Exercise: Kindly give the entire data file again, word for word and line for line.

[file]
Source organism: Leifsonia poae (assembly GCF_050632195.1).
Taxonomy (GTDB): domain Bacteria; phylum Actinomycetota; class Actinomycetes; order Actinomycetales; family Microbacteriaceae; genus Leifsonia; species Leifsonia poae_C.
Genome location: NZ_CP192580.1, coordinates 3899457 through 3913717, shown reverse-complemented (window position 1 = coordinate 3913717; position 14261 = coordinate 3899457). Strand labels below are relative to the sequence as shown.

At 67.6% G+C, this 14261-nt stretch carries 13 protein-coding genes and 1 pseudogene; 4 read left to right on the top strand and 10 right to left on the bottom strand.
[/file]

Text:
Source organism: Leifsonia poae (assembly GCF_050632195.1).
Taxonomy (GTDB): domain Bacteria; phylum Actinomycetota; class Actinomycetes; order Actinomycetales; family Microbacteriaceae; genus Leifsonia; species Leifsonia poae_C.
Genome location: NZ_CP192580.1, coordinates 3899457 through 3913717, shown reverse-complemented (window position 1 = coordinate 3913717; position 14261 = coordinate 3899457). Strand labels below are relative to the sequence as shown.

At 67.6% G+C, this 14261-nt stretch carries 13 protein-coding genes and 1 pseudogene; 4 read left to right on the top strand and 10 right to left on the bottom strand.